[JPL] Why Americans Don't Like Jazz....
jaejazz at yahoo.com
Tue Mar 20 01:14:15 EDT 2012
Larry, fair enough but I'm going to now disagree with you...For starters, I don't look at this article as being some sort of metric in determining what's wrong with jazz. The writer is offering HIS observations based on his experiences in how he sees people reacting to instrumental music. I have wittnessed the same circumstances...many times actually. For me these are interesting observations...put into laymans terms and IMO it's simply another way to look at a pervasive problem. I have my own reasons why people struggle with jazz and the writer tapped into a few from the surface...from a simplistic viewpoint. I personally think taking into consideration some of these thoughts can be a great tool for helping non musicians or jazz educators and basic listeners in giving them better point of departure in understanding why they struggle with jazz...if of course they're interested in learning about the music in the first place.
From: Larry Appelbaum <jumpmonk at hotmail.com>
To: jazzproglist at jazzweek.com
Sent: Tuesday, March 20, 2012 12:54 AM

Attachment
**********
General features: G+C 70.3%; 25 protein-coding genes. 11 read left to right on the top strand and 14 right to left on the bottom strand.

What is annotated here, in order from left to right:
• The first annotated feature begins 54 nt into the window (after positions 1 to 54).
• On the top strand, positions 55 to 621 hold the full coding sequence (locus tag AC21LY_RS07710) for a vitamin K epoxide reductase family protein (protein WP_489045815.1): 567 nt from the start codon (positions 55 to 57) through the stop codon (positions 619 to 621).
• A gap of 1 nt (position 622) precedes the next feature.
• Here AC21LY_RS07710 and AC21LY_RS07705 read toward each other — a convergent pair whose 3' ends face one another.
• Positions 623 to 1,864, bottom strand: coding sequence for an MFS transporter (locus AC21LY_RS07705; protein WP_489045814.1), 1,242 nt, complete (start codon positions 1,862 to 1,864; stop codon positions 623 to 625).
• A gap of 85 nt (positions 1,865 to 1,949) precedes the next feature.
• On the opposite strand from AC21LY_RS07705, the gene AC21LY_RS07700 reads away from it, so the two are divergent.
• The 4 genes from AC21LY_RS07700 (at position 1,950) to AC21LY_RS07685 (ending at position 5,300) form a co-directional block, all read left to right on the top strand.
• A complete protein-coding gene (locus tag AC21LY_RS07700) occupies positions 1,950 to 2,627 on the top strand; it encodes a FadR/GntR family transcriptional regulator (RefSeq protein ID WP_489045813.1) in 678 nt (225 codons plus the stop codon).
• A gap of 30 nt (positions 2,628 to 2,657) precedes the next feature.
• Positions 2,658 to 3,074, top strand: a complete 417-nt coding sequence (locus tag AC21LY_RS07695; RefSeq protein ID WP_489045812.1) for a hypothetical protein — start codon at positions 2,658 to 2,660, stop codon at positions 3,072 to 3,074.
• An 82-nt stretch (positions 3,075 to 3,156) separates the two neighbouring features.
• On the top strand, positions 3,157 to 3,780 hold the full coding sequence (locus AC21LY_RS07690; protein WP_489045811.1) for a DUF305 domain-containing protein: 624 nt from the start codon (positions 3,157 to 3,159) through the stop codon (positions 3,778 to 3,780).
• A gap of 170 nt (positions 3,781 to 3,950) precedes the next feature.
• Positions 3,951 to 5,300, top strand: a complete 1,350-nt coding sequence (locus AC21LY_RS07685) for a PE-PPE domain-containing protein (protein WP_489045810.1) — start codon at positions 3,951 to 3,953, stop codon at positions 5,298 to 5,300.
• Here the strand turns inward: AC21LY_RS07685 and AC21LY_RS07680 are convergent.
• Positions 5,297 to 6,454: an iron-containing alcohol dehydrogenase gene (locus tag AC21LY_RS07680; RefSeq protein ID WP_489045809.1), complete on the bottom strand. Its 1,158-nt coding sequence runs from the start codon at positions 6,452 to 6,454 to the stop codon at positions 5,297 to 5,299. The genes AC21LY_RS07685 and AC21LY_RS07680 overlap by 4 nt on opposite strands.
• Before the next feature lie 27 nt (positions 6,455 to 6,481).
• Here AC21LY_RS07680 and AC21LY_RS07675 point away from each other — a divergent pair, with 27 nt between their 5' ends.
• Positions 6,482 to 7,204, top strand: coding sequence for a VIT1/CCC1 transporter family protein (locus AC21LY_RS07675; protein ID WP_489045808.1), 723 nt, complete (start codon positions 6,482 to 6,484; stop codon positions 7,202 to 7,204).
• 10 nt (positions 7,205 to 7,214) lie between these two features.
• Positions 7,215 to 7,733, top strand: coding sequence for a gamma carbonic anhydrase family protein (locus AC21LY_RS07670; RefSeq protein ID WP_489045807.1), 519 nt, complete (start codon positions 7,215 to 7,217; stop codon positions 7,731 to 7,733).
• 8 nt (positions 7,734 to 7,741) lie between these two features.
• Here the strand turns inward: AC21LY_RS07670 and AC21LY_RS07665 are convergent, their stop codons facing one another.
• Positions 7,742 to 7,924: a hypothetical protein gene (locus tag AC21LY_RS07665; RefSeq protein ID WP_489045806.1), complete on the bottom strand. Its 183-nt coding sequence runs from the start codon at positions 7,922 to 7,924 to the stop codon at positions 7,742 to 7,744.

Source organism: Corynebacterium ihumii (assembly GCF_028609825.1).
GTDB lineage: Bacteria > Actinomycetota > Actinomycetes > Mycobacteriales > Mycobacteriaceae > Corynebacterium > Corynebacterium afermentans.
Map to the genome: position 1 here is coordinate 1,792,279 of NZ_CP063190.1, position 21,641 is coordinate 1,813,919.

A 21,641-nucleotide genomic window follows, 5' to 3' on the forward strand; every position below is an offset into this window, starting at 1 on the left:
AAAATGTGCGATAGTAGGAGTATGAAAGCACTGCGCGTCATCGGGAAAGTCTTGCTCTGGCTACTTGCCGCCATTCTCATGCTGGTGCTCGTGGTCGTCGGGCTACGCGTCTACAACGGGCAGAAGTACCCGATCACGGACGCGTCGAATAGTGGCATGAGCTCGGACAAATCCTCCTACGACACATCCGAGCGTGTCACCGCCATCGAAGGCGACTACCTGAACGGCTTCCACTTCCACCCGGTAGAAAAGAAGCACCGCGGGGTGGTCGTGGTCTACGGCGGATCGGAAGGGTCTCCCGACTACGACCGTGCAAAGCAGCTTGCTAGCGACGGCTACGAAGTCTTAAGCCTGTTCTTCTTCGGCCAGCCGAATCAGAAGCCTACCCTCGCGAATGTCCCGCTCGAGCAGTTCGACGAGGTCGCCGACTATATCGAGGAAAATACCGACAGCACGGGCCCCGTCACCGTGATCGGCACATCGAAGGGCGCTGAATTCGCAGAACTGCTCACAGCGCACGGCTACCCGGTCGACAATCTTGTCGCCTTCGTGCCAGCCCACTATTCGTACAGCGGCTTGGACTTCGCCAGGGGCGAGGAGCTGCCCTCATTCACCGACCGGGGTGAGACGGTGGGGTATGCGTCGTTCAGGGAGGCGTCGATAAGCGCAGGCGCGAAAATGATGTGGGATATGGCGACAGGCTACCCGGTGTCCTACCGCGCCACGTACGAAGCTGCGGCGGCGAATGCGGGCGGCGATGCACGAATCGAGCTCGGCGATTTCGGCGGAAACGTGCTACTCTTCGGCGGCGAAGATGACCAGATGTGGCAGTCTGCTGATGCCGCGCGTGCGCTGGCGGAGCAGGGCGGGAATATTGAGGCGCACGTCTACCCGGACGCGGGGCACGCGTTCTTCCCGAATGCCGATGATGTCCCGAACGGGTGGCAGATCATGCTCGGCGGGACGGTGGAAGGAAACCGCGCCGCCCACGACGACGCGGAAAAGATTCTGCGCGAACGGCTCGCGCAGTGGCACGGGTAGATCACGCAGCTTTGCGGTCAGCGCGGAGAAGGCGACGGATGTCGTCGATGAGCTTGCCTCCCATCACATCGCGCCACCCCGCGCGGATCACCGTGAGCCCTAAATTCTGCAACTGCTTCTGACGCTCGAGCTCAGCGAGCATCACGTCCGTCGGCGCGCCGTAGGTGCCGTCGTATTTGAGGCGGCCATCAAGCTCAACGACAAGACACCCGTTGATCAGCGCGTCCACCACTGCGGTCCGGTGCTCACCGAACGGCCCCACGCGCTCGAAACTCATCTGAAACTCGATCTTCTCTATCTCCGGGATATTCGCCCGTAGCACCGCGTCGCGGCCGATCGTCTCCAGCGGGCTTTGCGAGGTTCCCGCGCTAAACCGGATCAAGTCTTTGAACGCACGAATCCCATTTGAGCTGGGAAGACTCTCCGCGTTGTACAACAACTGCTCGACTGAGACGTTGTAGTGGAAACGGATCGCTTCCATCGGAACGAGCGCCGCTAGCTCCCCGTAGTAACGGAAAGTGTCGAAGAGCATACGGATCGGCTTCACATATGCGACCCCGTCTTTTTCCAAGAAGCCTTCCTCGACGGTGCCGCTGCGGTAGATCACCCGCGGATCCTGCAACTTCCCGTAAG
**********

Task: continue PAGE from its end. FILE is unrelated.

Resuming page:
Subject: RE: [JPL] Why Americans Don't Like Jazz....
sorry to disagree, Jae. i find the entire piece to be a weak, unsupported, less than persuasive argument. it's laughably naive to make broad swath assertions about entire musical cultures based on such flimsy evidence.
> Eric...I found this to be a very interesting article. Intriguing points...particularly how non english speaking people interpret english speaking music. It becomes instrumental to them which helps to condition ears to instrumental music. Thanks for sharing this.
> Jae Sinnett
> From: Eric Gruner <eric at jazz901.org>
> To: jazzproglist at jazzweek.com
> Sent: Monday, March 19, 2012 9:56 PM
> Subject: [JPL] Why Americans Don't Like Jazz....
> Why Americans Don’t Like Jazz - Dyske Suematsu • September 17, 2003
> The current market share of Jazz in America is mere 3 percent. That
> includes all the great ones like John Coltrane and the terrible ones
> like Kenny G (OK, this is just my own opinion). There are many
> organizations and individuals like Wynton Marsalis who are tirelessly
> trying to revive the genre, but it does not seem to be working. Why is
> this? Is there some sort of bad chemistry between the American culture
> and Jazz? As ironic as it may be, I happen to believe so.
> Read the full article at http://dyske.com/paper/778
> Eric Gruner
> Jazz Host 9am - 11am
> JAZZ 90.1
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